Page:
A word from Claire Julsing-Strydom (ADSA’s President) on Sponsorships

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What do you think? Can ADSA be a credible source of dietary advice even though they have sponsors that are regarded by some as being the cause of some illnesses.

A word from Claire Julsing-Strydom (ADSA’s President) on Sponsorships.

Tweet: @ADSA_RD

@GrassAction

Current ADSA sponsors include:
Sea Harvest, EquiSweet, Kellogg, Pick n Pay, DSM, Woolworths, Nativa, Unilever, Parmalat, Pronutro, Health Connection

Other questions we posed were why the dietary advice on their website (http://www.adsa.org.za/Portals/14/Documents/Nutrition%20Info/NutritionTipsForActiveChildrenByKarlienSmit.pdf) suggests sweetened low fat flavoured milk and cereal/sports bars which are loaded with sugar. Foodstuffs that we generally know should be avoided, particularly when there is so much information on ADHD and food additives. So what’s up here? Why are we being given such bad dietary advice by the Association of Dietetics in South Africa?

  • Pack portable snacks for after school such as fruit, sandwiches, lean biltong, bran muffins and cereal/sports bars. Best is to have this at least 1 hour prior to exercise.
  •   If your child’s energy needs are high and/or appetite or time is limited, pack in concentrated options like dried fruit or trail mix or a fruit yoghurt/smoothie.
  •   If your child has multiple training sessions in a day improve the rate of recovery by incorporating a good quality source of protein e.g. low fat dairy, chicken or egg together with a portion of carbohydrate to be eaten within 40 minutes after training. This can be a sweetened low fat flavoured milk drink, amahewu mixed with pap or a boiled egg on 2 slices of brown bread.
    Notice that the emphasis is on real food and not on supplements. 

 

As promised, ADSA responded to Grass but did not answer all our questions, in particular what is a Gold Sponsor?

Response to Grass Consumer Group Questions

Originally posted on NutritionConfidence Blog:
Grass Consumer Group asked us some very important questions on Twitter last week. Some of our answers won’t quite fit into 140 characters, so we’ve put together a Q&A in response to their questions: Question1:…

 

Further links

http://www.dailymail.co.uk/news/article-2190079/The-healthy-cereal-bars-contain-30-sugar-high-levels-fat.html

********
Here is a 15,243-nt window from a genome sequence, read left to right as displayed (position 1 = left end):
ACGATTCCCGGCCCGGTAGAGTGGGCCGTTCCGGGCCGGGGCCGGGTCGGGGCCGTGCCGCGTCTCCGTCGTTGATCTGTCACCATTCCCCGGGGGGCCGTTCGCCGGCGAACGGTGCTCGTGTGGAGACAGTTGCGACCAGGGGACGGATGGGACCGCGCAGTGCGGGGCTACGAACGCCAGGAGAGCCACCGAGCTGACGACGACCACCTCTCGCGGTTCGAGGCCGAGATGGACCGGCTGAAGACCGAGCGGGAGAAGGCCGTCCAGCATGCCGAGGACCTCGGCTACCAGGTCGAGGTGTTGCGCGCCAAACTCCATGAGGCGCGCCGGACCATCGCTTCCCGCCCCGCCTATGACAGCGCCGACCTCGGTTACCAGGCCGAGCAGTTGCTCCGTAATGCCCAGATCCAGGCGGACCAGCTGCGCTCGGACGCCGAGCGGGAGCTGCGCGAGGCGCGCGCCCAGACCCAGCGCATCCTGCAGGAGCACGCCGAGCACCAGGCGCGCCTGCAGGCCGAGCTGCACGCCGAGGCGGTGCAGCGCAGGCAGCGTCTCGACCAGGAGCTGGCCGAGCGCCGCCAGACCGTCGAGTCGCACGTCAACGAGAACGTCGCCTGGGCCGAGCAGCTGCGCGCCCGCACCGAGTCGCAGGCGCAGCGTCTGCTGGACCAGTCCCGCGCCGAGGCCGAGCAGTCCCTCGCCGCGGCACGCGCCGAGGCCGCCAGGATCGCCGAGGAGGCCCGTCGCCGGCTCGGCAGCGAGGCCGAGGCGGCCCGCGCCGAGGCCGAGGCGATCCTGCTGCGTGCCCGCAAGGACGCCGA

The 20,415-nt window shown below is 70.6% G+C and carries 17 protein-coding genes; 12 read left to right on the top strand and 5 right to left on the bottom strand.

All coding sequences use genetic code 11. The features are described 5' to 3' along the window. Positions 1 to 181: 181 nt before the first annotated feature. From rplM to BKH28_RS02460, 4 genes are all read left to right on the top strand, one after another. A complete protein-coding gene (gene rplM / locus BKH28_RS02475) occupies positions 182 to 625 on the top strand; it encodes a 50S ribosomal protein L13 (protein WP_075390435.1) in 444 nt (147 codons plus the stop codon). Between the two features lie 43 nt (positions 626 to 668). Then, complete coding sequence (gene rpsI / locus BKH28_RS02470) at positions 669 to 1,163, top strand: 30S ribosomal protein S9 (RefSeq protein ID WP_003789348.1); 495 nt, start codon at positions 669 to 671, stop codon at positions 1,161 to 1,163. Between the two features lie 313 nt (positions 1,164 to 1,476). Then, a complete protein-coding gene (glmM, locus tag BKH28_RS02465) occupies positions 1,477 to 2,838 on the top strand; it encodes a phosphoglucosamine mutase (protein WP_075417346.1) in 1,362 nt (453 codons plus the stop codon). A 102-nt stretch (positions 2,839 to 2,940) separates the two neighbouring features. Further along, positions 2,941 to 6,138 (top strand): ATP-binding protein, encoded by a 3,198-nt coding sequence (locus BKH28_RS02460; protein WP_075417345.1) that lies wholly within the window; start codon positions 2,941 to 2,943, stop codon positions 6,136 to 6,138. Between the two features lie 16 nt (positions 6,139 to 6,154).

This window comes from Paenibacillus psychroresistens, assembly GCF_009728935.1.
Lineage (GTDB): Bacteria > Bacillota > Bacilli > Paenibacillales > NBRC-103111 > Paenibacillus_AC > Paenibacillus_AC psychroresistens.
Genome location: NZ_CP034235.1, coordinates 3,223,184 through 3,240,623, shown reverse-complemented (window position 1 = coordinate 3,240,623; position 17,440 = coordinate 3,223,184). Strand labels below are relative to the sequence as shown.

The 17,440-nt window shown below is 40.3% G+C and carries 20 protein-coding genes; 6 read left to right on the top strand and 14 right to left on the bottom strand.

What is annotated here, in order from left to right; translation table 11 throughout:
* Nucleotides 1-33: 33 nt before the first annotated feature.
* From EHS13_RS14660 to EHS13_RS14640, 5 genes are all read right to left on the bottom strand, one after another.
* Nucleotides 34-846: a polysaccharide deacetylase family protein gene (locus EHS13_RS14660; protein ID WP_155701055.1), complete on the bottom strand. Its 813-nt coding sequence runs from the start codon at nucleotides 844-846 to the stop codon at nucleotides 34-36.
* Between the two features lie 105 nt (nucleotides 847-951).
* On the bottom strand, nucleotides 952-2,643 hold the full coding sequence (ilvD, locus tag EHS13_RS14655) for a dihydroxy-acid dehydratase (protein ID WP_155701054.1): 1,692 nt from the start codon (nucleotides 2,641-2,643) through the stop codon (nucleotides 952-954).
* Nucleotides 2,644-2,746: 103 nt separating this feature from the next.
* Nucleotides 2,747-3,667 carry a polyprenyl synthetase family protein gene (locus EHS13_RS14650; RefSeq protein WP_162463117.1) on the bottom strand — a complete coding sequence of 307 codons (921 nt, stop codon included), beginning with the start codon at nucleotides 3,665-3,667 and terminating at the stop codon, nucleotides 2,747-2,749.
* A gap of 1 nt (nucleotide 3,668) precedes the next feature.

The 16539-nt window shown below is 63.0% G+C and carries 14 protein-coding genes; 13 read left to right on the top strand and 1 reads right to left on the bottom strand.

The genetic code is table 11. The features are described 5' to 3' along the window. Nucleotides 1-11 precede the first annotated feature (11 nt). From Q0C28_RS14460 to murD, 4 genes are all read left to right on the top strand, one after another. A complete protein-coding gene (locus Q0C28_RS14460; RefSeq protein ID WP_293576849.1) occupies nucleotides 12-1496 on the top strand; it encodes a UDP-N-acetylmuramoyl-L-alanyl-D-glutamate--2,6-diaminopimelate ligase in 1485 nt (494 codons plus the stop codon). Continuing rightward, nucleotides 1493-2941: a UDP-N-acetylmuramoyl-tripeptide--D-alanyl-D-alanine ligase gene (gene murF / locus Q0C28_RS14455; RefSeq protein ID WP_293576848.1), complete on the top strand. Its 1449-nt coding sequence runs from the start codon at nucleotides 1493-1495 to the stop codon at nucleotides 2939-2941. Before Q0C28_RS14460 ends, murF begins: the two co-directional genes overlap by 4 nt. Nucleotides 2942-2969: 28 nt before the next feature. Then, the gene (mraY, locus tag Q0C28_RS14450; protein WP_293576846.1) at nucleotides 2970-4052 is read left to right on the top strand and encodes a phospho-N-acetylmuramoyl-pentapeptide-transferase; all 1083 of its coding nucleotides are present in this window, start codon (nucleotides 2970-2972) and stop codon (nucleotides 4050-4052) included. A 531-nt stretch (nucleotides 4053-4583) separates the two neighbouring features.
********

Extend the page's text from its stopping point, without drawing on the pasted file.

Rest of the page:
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Helping you find integrity in the food chain soniam@eategrity.co.za

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Posted in CONSUMER AWARENESS
5 comments on “A word from Claire Julsing-Strydom (ADSA’s President) on Sponsorships
  1. […] February 2015, Grass Action asked if the ADSA could be considered a credible source of dietary advice when they are sponsored by companies that […]

    Like

  2. […] nutrition in the packaging!. [Interestingly enough a recent investigation by the consumer group, Grass Action, shows cereal maker Kellogg’s to be a major sponsor of the [ASDA], as it is of dieticians’ […]

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  3. Well done Grass! Another great article. I would sooner eat an earthworm from the compost heap than nibble on a Kellogg’s cornflake. Kellogs, has been listed as one of “the most evil corporations in the world” for their relentless promotion of Monsanto and a host of other reasons. Read more at the link below.
    http://articles.mercola.com/sites/articles/archive/2014/01/28/gma-evil-corporation.aspx

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  4. GRASS says:

    Kellogg’s is a gold sponsor of ADSA’s so I would imagine that at the very least they would be hesitant to say pre-sweetened cereals should not be part of a healthy diet.

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  5. Simon says:

    ADSA does not endorse any brand, company product or service? Surely, sponsorship = endorsement or will ADSA officially state that there is, for arguments sake, too much sugar in Pronutro and should therefore not be fed to children for breakfast?

    Like

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